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One of the most devastating forest pests in the United States, gypsy moth has had a presence in the country since 1869, when it was introduced accidentally by a French scientist living in Massachusetts.

Pest of the Month: Gypsy Moth

By Sean Facey


One of the most devastating forest pests in the United States, gypsy moth has had a presence in the country since 1869, when it was introduced accidentally by a French scientist living in Massachusetts.  By 1902, it had spread throughout New England, into eastern New York and northern New Jersey. Currently, known gypsy moth infestations stretch from east in Massachusetts to west in Wisconsin and from north in Maine to south in Virginia.

The larval stage (caterpillar) of gypsy moth causes the most damage to trees. Gypsy moth is a defoliator, and repeated years of attack cause significant damage to trees, leading to additional infestations, diseases and death.


Host material

According to Penn State’s Entomology fact sheet on Gypsy Moth, host trees include: “alder, [ital>Alnus<ital] spp., aspen, Populus spp., gray birch, Betula populifolia, white birch, B. papyrifera, hawthorn, Crateagus spp., larch, Larix spp., linden, Tilia spp., mountain ash, Sorbus spp., oaks, Quercus spp., Lombardy poplar, Populus nigra, willows, Salix spp., and witch-hazel, Hamamelis spp. Plants favored by older larvae but not by young larvae include beech, Fagus spp., red cedar, Juniperus spp., chestnut, Castanea spp., hemlock, Tsuga spp., plum, Prunus spp., pine, Pinus spp., and Colorado blue spruce, Picea pungens.”



For leaf-chewing caterpillars, the obvious symptom is skeletonized or mostly consumed leaves. The caterpillar itself can often be visibly observed feeding on the leaf tissue.

Gypsy moth is a distinctive-looking caterpillar. It has a mostly black body with five sets of blue dot pairs and six sets of red dot pairs along its back. It also has urticating hairs, giving it a “furry” appearance. These hairs may cause skin irritation on humans, especially on children.


Damage caused by gypsy moth

The main type of damage from gypsy moth is caused by the caterpillar stage of larvae chewing the leaves of host species. Defoliation levels up to 30 percent are considered mild, and the tree is generally able to recover from attack. Damage over 51 percent is considered serious, and the tree has a lower chance of survival. Gypsy moth outbreaks tend to be cyclical, with two years of low defoliation followed by two years of severe defoliation. After the fourth year of gypsy moth presence in the area, the population is greatly diminished but may return in subsequent years.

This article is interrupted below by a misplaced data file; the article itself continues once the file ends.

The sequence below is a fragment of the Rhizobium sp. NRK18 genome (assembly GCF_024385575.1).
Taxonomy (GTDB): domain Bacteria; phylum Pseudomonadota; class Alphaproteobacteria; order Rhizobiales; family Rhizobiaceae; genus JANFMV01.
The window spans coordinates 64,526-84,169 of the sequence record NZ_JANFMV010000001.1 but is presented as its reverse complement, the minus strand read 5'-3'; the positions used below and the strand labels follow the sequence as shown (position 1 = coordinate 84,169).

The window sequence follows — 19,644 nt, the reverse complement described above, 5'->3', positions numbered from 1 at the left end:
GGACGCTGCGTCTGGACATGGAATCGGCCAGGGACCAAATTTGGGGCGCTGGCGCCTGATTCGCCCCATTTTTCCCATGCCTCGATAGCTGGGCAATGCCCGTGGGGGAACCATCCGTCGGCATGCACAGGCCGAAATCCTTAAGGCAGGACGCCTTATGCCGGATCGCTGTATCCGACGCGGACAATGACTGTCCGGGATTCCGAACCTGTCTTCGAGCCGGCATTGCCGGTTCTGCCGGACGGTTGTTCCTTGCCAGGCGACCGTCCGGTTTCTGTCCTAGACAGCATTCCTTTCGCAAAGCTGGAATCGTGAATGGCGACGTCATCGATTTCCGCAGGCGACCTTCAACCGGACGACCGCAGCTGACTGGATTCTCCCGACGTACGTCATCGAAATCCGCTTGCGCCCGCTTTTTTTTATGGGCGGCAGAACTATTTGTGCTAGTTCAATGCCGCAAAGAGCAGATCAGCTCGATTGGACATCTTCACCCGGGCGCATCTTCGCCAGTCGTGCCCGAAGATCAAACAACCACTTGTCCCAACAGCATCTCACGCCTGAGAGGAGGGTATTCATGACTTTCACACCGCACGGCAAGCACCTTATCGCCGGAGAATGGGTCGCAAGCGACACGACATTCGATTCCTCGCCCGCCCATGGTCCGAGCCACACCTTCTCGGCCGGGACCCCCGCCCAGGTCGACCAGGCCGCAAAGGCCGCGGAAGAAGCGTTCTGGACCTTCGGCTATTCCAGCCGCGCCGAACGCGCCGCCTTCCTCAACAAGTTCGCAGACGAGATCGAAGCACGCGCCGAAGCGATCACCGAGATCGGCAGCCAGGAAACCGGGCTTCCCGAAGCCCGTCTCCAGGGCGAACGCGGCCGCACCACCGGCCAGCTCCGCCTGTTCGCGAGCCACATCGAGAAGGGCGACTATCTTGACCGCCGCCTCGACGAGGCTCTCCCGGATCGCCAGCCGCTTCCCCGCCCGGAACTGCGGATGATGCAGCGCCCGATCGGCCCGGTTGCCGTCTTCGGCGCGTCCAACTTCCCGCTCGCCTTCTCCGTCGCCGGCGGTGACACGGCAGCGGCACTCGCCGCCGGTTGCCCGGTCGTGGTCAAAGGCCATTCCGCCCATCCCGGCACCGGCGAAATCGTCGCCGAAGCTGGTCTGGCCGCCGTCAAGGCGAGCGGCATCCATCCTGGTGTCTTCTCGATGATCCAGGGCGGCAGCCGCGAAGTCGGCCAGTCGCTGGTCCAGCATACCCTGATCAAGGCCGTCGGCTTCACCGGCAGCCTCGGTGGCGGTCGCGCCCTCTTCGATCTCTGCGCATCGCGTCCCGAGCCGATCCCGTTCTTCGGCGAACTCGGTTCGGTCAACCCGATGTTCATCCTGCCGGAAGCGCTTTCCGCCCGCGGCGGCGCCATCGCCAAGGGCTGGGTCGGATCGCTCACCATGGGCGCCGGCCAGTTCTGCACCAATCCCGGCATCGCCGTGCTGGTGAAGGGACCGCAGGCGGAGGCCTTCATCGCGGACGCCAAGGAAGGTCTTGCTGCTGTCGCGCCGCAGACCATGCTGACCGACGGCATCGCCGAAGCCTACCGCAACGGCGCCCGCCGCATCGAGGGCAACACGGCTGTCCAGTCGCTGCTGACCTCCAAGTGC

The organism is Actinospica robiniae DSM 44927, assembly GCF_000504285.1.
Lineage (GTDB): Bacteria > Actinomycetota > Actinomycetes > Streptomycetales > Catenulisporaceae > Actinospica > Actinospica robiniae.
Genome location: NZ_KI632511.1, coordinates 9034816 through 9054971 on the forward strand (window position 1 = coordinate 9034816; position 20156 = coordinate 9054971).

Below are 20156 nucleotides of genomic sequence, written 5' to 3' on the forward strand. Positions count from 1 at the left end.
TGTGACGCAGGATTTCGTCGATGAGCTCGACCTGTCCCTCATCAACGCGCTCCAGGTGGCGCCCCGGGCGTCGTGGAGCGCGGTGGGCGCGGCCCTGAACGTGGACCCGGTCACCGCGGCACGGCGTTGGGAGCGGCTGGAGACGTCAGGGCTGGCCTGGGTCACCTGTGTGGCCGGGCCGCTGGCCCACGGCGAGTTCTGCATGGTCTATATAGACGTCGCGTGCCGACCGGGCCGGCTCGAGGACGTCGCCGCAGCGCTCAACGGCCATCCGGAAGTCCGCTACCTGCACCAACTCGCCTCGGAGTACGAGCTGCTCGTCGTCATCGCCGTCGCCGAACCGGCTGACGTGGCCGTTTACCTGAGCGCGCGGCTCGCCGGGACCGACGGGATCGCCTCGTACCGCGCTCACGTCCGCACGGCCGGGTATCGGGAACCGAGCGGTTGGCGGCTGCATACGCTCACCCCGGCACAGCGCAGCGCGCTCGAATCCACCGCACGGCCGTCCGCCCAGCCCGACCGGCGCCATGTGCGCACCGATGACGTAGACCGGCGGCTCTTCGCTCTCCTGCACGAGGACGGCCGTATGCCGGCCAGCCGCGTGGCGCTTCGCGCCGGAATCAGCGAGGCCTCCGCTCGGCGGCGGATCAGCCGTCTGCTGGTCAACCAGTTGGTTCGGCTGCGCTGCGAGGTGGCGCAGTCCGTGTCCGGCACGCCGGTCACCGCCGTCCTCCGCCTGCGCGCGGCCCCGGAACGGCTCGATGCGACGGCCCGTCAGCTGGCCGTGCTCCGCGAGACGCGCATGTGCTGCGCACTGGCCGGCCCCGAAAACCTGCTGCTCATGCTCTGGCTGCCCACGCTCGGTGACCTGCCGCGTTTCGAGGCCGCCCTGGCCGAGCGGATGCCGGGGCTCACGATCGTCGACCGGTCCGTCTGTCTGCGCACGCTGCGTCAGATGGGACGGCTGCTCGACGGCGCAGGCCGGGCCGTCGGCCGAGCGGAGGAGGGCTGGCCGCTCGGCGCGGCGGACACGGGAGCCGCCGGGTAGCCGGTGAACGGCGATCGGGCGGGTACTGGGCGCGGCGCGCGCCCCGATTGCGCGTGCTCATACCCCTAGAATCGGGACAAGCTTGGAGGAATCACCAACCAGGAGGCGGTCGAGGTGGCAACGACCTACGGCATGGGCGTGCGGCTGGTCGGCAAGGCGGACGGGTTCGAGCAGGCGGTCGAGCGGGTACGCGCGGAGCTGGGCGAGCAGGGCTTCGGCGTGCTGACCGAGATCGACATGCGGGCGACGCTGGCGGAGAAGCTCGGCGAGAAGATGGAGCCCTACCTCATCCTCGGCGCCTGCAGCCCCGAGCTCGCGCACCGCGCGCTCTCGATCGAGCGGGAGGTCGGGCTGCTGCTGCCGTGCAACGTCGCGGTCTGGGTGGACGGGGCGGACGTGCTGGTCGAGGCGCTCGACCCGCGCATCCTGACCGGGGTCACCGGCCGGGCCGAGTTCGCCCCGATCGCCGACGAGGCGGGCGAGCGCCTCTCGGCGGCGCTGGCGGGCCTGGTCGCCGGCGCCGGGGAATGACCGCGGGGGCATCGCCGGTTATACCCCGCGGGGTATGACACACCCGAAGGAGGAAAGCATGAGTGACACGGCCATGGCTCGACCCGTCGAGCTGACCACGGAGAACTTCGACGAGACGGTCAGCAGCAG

Management options

Monitor trees for injury by gypsy moth, often seen as pin holes or notching in the leaf. Apply formulations with the active ingredient acephate (such as ACE-jet) as soon as symptoms of injury or as the caterpillars themselves become visible. Depending on species, infestations occur in spring or early summer. Timing is important as the formulation will only remain active in the tree for three to five weeks.

For longer-lasting control for Gypsy Moth, TREE-äge insecticide (emamectin benzoate) may be applied by an applicator with a state-approved pesticide applicator’s license. TREE-äge is labeled for up to two years of control for gypsy moth. TREE-äge may be applied as long as air temperatures are below 90 degrees Fahrenheit and above 40 degrees Fahrenheit and the trees are actively transpiring. The benefit of TREE-äge over ACE-jet is flexibility in timing and longer residual control.

Homeowners can easily assist in managing gypsy moth by destroying the egg masses and larvae when present. Egg masses are a light tan color, average 1-1/2 inches long and 3/4 inch wide, and contain up to 1,000 eggs per mass. According to the USDA-APHIS, “The removal of the egg masses from their locations can be performed easily with a putty knife, stiff brush, or similar hand tool. Simply dispose of the egg masses in a container of hot, soapy water, or place them in a plastic bag, seal it, and set it in the sun.” Crushing the larvae will suffice.


Sean Facey is the strategic accounts and support services manager at Arborjet with 30 years of experience in various facets of the green industry. Applying his skills in arboriculture, entrepreneurship, public policy, and international sales management, Sean dedicates himself to Arborjet and the preservation of the natural and urban forests.


* Important: Always read and follow label instructions before buying or using these products. The instructions contain important conditions of sale, including limitations of warranty and remedy. TREE-äge Insecticide is a Restricted Use Pesticide and must only be sold to and applied by a state certified applicator. TREE-äge is a registered trademark of Arborjet, Inc. TREE-äge is not registered for use in all states. Please check with your state or local extension service prior to buying or using this product.




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